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NorthCoast

The Role of the Suburbs

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With the big push to bring medium/upper class living and commerce back to downtown, I was wondering where does that leave the suburbs? What will be their role in the 21st century?

What kind of industrial/commercial/residential development(or redevelopment) should we pushing for which A)benefits the local community and B)does not detract from the revitilization of downtown GR?

Suburbia is not going away so what can we do to still make them viable and valuable to the metro area?

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probably revert back to the traditional global role of the suburbs which is living for the lower-middle class.

What data is there to back this up?

Nitro

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What data is there to back this up?

Nitro

C'mon Nitro... remember when we were in Chicago and you ate that big hotdog. JK! Remember though what happened to places like Cabrini Green? Down went the public housing for a new urban mixed income development. A lot of the people that once lived there were shipped to the suburbs.

On another note.....

1st ring suburbs will be the first to change and in fact many of them have. Look at the increase in diversity in Wyoming public schools compared to ten years ago. It

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C'mon Nitro... remember when we were in Chicago and you ate that big hotdog. JK! Remember though what happened to places like Cabrini Green? Down went the public housing for a new urban mixed income development. A lot of the people that once lived there were shipped to the suburbs.

On another note.....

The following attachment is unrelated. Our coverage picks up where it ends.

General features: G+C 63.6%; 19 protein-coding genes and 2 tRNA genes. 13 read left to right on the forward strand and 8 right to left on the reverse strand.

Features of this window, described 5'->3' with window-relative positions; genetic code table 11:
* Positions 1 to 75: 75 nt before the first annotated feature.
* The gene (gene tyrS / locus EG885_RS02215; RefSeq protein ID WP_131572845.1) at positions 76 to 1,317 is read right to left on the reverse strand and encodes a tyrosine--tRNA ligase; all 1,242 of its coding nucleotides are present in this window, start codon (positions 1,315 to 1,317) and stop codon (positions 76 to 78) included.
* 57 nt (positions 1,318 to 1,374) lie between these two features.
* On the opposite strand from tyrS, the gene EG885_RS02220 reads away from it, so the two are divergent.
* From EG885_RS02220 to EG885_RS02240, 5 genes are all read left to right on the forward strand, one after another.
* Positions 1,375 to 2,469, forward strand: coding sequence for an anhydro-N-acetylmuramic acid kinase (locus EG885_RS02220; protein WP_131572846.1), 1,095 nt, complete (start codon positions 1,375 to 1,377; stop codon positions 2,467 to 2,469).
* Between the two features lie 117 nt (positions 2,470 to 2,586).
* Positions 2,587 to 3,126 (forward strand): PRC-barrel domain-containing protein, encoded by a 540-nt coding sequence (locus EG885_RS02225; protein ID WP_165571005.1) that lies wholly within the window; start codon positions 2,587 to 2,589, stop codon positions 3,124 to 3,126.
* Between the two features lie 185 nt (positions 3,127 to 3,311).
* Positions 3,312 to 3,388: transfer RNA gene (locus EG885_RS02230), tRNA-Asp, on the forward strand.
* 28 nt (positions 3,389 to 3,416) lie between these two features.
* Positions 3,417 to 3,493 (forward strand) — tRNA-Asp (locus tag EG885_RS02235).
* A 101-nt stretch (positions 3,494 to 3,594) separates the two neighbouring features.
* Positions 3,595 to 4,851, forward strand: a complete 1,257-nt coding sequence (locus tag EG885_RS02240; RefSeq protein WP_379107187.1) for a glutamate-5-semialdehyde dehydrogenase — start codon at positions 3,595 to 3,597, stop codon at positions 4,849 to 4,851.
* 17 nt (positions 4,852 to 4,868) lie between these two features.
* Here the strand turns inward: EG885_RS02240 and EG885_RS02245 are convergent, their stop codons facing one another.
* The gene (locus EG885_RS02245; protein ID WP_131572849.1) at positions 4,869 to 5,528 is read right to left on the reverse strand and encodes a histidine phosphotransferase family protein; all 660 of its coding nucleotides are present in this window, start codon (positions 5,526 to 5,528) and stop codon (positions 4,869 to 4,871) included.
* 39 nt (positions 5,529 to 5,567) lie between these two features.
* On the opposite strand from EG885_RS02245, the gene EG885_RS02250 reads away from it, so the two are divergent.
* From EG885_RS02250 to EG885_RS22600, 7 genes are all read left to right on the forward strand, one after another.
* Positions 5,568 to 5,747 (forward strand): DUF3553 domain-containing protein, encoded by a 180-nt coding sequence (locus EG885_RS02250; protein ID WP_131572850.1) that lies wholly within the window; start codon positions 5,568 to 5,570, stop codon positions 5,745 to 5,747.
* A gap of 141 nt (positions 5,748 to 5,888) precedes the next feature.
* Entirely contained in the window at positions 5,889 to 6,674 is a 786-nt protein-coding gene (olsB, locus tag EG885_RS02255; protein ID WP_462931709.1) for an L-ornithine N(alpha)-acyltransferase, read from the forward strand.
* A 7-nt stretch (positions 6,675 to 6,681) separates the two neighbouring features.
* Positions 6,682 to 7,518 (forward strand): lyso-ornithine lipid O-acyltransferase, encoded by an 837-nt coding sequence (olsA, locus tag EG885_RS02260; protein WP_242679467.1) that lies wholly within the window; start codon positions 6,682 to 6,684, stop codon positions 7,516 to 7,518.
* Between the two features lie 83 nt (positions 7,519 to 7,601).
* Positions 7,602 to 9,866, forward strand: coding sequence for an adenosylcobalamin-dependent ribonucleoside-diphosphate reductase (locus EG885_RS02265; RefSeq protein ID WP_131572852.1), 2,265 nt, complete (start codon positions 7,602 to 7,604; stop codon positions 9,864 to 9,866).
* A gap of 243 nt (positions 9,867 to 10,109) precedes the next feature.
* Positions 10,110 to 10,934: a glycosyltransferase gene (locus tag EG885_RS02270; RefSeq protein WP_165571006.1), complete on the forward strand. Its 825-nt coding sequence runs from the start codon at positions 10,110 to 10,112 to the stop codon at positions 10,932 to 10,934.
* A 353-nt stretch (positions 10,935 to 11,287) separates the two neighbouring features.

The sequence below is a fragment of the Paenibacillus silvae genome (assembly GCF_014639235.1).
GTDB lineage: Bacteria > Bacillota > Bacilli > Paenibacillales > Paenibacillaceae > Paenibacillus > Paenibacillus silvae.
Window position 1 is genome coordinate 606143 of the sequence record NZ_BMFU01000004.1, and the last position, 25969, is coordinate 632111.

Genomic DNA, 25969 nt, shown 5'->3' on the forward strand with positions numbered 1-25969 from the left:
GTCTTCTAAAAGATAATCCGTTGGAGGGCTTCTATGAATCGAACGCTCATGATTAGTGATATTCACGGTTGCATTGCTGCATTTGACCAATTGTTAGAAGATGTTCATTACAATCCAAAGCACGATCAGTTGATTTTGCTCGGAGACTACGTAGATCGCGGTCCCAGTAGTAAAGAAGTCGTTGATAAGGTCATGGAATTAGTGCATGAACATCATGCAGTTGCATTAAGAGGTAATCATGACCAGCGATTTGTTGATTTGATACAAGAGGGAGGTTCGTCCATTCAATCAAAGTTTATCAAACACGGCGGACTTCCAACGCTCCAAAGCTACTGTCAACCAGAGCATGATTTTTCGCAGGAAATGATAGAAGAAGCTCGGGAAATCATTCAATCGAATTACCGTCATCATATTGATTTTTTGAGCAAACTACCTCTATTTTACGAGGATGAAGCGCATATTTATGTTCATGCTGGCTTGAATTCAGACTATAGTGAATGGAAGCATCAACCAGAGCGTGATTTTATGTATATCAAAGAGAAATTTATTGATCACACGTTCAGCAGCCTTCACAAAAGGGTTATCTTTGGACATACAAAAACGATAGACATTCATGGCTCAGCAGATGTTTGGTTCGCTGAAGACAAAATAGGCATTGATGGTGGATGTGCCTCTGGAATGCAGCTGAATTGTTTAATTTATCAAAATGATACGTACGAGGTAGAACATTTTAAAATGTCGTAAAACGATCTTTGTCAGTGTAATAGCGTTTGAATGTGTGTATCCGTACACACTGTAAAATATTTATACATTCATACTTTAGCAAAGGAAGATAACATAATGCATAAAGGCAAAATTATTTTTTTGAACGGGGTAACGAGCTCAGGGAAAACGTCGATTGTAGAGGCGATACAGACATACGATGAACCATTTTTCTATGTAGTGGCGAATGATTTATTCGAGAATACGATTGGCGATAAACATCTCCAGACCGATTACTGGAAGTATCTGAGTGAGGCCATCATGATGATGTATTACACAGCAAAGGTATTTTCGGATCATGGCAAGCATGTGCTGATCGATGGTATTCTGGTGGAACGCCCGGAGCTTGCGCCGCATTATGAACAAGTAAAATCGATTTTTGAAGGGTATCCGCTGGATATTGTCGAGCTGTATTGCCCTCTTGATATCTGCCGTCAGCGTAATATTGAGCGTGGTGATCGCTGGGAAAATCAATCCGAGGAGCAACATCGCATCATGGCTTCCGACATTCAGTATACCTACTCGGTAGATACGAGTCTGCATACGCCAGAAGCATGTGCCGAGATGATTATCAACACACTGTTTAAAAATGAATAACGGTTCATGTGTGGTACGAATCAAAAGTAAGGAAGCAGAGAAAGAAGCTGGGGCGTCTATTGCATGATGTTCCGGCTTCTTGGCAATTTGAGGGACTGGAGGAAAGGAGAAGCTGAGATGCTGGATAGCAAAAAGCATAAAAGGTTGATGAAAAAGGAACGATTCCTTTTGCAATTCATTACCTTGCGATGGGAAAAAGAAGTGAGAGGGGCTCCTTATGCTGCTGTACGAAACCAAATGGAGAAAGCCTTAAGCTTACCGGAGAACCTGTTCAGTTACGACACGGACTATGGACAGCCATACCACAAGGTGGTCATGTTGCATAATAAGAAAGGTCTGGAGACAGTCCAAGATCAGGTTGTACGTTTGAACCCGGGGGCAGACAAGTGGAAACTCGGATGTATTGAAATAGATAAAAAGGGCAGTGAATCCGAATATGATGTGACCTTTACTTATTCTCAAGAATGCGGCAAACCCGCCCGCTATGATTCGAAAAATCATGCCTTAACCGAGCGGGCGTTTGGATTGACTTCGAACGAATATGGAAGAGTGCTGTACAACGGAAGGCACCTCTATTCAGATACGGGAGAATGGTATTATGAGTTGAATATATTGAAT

1st ring suburbs will be the first to change and in fact many of them have. Look at the increase in diversity in Wyoming public schools compared to ten years ago. It

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I got into an interesting discussion on this topic over the holiday weekend. A friend of mine offered this theory: Suburbs are merely temporary housing while America rebuilds its urban core.

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The Urban living may gain popularity with single, young people, but families will generally continue to live in the burbs.

There is already some evidence to suggest that families are moving back into the cities, and leaving the burbs because of the increased burden on transportation.

And rizzo is right, the suburbs in europe are mostly lower-middle class citizens. Which is also true outside of europe as well. Its surprising that the US is really one of the few countries who have their most affluent families living so far away from the urban center.

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I agree that the suburbs as we know them are a temporary abberation caused by one thing: the cheap-gas powered automobile. They were built after the second world war when gas was really cheap and people started getting cars. We are beginning to see that the suburb culture is one that is unsustainable. People are having to move further and further away from the center city to get the "good life" and it will reach a point where there is either no more land to move to or it is too inconvenient to live so far way from everything you want to do. So we are and will be seeing the people with the means move back into the central cities. The only thing we need to be careful of is that it will displace those who are poorer to the less desireable places- which will have to be- ironically- the suburbs. A healthy society is one which is economically integrated; hopefully we can do it.